Washington, D.C. – Health and Human Services (HHS) leaders across the U.S. faced enormous challenges this year brought on by the COVID-19 pandemic as they continued to embrace digital transformation to improve how they serve and interact with their communities, according to new research from the Computing Technology Industry Association (CompTIA), the leading trade association for the global information technology industry.
CompTIA’s “State of State Health & Human Services (HHS) Technology Programs” is an annual research initiative based on a survey of state and local HHS thought leaders relative to agency technology issues, challenges, trends, and perspectives.
The report is spearheaded by CompTIA’s Health & Human Services Technology Committee, in partnership with the American Public Human Services Association (APHSA).
With the dynamically changing nature of HHS work, the survey topics are reevaluated each year for relevancy as well as to identify other emerging topics to assess. This year’s major areas include:
“This was a challenging year for HHS agencies around the nation and the results of this survey provide important insights into how these dedicated professionals are managing their organizations and offers valuable perspectives on how they are leveraging technology to create greater efficiencies and expand consumer access to services in these unique times,” said Jordan Kroll, Director, Public Sector at CompTIA.
“This report offers valuable insights on the shifts and innovative approaches health and human services leaders have advanced during this unprecedented year and illuminates the role that information technology plays in building a modern and responsive system that can nimbly adapt to ensure families and communities have the critical supports they need to weather the storm,” said Ann Flagg, Senior Director of Policy and Practice, APHSA.
Disaster Responsiveness & Business Continuity
Addressing the impacts of the COVID-19 pandemic became the top initiative for state HHS agencies in 2021 with 61% of people pointing to it -- overtaking modernizing eligibility systems efforts, which was reposted at 41%.
Almost all (93%) of state HHS leaders said they would enable more remote workers because of the COVID-19 pandemic and 65% said they will eliminate or reduce “face-to-face” service delivery. The majority (61%) of respondents reported that they have increased collaboration with their government partners, which indicates that agencies are looking for creative and innovative ways to operate in this new normal.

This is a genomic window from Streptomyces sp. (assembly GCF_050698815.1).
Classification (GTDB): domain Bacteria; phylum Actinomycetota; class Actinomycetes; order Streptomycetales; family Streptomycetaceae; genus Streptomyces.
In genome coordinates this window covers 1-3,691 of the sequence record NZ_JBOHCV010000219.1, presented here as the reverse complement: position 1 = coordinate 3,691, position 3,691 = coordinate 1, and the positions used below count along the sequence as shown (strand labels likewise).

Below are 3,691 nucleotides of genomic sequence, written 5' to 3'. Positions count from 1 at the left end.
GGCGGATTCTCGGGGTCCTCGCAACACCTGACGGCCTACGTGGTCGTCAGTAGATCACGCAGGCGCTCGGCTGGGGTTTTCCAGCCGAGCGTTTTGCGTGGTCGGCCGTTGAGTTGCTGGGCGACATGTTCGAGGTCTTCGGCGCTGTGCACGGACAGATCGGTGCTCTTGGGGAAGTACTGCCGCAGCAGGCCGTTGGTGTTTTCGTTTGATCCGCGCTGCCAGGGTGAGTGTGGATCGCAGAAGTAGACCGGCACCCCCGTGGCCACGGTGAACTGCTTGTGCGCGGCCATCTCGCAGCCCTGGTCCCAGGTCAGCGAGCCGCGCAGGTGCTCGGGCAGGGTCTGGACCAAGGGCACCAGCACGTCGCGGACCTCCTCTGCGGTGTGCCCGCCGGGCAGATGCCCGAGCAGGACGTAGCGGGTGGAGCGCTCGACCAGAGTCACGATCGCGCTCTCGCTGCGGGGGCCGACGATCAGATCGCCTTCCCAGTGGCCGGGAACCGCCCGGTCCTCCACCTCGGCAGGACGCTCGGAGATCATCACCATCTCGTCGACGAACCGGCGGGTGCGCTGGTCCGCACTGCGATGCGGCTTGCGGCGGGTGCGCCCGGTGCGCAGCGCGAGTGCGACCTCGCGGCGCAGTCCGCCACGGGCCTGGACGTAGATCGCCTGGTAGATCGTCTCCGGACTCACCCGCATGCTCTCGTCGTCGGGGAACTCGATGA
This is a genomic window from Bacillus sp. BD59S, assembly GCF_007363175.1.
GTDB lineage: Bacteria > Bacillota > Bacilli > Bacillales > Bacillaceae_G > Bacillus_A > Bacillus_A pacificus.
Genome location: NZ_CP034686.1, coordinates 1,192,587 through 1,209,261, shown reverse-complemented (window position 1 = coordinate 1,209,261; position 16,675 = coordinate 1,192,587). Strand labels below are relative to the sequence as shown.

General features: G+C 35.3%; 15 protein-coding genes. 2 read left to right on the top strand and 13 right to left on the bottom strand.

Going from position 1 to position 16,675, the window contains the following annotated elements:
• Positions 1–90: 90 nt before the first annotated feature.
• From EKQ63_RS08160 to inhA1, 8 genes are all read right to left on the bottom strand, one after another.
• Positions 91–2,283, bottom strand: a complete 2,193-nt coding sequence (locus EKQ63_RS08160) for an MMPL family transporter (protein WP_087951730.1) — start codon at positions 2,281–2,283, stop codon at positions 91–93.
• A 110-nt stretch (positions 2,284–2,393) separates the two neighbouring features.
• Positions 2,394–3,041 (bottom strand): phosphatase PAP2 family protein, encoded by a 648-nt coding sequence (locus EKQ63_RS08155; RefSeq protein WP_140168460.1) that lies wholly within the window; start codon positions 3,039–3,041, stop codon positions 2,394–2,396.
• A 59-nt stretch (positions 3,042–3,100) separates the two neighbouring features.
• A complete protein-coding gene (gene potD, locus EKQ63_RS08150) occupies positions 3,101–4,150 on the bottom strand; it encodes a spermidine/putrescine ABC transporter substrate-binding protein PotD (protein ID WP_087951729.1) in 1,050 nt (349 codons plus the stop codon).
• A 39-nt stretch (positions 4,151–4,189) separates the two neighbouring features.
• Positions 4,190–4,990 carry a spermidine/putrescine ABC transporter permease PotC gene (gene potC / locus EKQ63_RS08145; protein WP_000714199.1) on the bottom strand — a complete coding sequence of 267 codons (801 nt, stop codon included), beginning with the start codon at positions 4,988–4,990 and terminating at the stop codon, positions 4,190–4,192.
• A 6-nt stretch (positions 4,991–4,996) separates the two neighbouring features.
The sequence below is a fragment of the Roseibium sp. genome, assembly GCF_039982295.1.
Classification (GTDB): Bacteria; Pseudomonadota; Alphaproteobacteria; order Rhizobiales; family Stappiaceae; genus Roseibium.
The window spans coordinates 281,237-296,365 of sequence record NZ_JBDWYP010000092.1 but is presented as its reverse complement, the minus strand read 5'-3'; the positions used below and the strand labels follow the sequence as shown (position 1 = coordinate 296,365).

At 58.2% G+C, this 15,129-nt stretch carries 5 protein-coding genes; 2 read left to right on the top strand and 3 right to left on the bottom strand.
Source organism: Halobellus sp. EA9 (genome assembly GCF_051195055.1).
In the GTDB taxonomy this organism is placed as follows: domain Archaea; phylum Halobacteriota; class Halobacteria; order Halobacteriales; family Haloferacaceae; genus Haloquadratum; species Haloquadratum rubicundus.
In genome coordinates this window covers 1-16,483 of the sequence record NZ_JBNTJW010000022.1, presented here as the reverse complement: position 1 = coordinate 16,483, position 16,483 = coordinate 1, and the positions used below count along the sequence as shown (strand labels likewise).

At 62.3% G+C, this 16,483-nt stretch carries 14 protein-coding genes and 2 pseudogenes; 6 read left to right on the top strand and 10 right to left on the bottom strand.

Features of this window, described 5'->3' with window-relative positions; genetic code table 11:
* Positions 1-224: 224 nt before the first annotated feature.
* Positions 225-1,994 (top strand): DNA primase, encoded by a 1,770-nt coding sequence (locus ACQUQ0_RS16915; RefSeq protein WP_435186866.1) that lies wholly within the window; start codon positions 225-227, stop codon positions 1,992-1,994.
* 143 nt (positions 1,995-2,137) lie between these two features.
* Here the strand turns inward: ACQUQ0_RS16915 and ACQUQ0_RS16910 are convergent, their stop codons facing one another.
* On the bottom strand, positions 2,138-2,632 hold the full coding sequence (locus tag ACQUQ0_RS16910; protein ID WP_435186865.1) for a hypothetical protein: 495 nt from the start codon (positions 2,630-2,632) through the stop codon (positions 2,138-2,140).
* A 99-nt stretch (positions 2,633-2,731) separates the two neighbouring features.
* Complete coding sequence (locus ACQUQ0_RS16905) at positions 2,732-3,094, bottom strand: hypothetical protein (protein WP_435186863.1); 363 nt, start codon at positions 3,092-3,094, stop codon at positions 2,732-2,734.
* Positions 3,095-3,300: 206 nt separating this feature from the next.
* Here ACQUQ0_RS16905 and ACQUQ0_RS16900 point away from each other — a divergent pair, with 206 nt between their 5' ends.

Service Delivery Modernization/Transformation
Budget constraints remained the top barrier impacting the achievement of agency modernization goals
Staffing challenges continue within state health and human services agencies, with budgetary restrictions/hiring freezes due to COVID-19 being the top concern for more than 70% of those surveyed, a shift from last year’s top challenge of offering competitive compensation.
Emerging Technology Trends
For emerging technologies, 57% of respondents indicated remote work capability and business continuity as most impactful for the next three years, while artificial intelligence/machine learning and chatbots declines significantly this year, each under 10% compared to more than 50% each last year.
Modularity continues to gain traction at the state level with nearly 80% of agencies saying they are in the early stages of adoption, compared to 71% in 2019, but only 14% are reporting a mature adoption stage.
Data and Analysis
Data sharing continues to be ad-hoc, bilateral, and reciprocal for state HHS agencies, with 77% of people surveyed reporting that data sharing happens organically rather than by mandate or legal requirement, but 11% are reporting broad sharing, a significant increase from 2019.
Cloud remains the top implementation priority for data analytics with 65% of state HHS agencies planning to implement it in the next 12 months, and 44% saying they are more inclined to pursue cloud solutions because of the COVID-19 pandemic.
CompTIA’s “State of State Health & Human Services (HHS) Technology Programs” is based on an annual survey of HHS agency CIO and program directors across all 50 states. The results are shared nationally for the benefit of HHS agencies. The complete report is available here.